Influencing Republicans’ and Democrats’ attitudes toward Obamacare: Effects of imagined vicarious cognitive dissonance on political attitudes

Joel Cooper, Lauren A. Feldman, Shane F. Blackman

Research output: Contribution to journalComment/debatepeer-review

Abstract

The field of experimental social psychology is appropriately interested in using novel theoretical approaches to implement change in the social world. In the current study, we extended cognitive dissonance theory by creating a new framework of social influence: imagined vicarious dissonance. We used the framework to influence attitudes on an important and controversial political attitude: U.S. citizens’ support for the Affordable Care Act (ACA). 36 Republicans and 84 Democrats were asked to imagine fellow Republicans and Democrats, respectively, making attitude discrepant statements under high and low choice conditions about support for the ACA. The data showed that vicarious dissonance, established by imagining a group member make a counterattitudinal speech under high-choice conditions (as compared to low-choice conditions), resulted in greater support for the Act by Republicans and marginally diminished support by Democrats. The results suggest a promising role for the application of vicarious dissonance theory to relevant societal issues and for further understanding the relationship of dissonance and people’s identification with their social groups.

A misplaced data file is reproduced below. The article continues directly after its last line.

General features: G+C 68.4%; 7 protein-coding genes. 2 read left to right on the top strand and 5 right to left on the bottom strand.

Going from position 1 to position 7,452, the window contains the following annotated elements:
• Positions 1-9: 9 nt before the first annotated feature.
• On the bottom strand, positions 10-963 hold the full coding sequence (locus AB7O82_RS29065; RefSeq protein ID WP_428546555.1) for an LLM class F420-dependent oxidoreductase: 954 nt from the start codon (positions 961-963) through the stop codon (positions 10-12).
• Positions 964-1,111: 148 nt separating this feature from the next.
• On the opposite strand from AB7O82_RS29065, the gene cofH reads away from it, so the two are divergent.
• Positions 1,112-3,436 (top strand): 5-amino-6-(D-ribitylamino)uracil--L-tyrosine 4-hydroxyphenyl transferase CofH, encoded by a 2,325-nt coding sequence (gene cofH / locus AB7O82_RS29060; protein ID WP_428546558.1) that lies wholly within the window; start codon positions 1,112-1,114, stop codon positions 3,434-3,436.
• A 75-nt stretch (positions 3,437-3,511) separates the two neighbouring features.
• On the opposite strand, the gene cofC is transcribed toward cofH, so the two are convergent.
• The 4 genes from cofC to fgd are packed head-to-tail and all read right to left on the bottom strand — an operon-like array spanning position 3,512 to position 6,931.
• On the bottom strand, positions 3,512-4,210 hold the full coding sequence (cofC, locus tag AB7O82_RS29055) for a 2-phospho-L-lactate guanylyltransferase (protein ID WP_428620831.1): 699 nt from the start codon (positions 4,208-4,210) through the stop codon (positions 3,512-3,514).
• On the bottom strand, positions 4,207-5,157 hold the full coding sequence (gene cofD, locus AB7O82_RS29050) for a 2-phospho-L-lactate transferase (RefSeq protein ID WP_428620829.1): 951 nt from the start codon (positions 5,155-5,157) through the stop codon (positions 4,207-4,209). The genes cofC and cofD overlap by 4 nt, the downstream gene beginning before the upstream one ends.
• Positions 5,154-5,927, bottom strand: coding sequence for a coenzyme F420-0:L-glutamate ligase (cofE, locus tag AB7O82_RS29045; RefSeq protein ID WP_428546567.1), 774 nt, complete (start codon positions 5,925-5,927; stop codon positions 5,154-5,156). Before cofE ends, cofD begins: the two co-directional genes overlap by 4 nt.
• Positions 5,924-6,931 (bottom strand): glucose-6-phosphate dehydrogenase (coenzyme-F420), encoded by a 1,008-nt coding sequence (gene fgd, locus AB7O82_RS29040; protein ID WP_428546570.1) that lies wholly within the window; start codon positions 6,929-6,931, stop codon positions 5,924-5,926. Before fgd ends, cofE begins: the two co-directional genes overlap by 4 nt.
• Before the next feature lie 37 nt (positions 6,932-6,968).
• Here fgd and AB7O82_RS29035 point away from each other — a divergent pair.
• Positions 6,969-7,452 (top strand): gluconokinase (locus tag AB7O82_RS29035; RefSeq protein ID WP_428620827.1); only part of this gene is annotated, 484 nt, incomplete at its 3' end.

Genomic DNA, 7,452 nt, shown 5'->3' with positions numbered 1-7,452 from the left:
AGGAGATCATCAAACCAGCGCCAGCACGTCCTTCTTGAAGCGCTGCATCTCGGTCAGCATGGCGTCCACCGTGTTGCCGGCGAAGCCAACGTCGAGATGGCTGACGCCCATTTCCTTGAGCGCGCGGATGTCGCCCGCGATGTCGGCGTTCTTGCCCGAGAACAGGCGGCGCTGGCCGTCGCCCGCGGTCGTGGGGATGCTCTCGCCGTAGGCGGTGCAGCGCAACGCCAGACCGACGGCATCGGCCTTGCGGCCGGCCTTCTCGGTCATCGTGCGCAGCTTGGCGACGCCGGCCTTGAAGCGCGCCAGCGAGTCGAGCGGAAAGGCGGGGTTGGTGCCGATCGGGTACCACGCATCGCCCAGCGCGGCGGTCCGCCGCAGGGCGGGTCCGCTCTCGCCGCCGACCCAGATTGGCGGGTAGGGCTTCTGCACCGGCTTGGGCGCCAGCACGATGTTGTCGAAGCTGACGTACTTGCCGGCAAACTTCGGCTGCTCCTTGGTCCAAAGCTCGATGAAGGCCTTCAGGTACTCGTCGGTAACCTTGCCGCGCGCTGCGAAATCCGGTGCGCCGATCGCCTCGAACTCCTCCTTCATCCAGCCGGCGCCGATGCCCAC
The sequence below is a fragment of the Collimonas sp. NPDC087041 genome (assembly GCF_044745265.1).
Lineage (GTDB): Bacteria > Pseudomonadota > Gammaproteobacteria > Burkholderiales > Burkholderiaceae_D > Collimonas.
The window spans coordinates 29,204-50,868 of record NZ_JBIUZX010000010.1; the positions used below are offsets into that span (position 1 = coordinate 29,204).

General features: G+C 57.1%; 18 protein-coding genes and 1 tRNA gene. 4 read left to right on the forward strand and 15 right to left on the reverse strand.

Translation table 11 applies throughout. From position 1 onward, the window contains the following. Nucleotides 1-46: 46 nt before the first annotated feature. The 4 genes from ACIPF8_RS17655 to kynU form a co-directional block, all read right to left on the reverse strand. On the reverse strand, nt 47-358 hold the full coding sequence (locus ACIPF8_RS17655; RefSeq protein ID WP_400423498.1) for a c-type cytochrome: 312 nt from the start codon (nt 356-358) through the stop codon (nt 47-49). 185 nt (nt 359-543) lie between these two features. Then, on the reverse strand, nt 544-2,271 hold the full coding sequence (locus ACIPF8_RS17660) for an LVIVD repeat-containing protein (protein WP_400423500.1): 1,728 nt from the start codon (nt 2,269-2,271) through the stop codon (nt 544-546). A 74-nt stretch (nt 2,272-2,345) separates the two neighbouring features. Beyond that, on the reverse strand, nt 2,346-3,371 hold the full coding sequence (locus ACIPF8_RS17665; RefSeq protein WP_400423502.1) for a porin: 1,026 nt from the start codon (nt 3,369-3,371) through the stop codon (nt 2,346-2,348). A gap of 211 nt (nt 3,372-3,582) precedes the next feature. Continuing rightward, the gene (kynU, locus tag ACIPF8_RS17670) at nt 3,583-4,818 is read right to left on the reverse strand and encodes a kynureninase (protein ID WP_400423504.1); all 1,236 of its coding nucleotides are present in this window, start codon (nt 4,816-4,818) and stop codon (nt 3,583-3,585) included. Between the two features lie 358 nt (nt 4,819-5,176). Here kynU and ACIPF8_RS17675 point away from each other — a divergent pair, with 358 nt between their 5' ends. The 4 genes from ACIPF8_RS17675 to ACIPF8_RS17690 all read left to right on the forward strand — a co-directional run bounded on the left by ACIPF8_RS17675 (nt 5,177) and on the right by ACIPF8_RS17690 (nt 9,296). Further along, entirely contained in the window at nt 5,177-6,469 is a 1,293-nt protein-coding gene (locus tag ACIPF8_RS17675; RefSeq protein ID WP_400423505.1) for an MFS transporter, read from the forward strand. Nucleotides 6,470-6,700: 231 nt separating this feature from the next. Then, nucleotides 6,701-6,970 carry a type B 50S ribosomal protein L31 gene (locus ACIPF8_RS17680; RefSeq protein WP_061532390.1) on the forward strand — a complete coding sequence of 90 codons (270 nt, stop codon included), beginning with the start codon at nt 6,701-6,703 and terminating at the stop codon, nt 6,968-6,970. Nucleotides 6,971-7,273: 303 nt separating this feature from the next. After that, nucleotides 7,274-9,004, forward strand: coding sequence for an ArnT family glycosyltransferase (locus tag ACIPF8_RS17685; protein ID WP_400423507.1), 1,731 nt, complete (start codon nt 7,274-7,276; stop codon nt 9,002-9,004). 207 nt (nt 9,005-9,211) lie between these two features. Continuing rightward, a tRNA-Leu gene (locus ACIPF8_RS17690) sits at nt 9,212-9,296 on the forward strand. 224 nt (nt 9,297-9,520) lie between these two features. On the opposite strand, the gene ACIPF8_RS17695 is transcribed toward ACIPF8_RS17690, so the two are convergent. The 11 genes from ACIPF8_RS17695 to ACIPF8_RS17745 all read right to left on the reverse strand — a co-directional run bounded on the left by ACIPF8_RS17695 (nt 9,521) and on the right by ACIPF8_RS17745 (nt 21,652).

Original languageEnglish (US)
Pages (from-to)112-117
Number of pages6
JournalJournal of Social Psychology
Volume159
Issue number1
DOIs
StatePublished - Jan 2 2019

All Science Journal Classification (ASJC) codes

  • Social Psychology

Keywords

  • Attitude change
  • cognitive dissonance
  • political psychology
  • social change
  • vicarious dissonance

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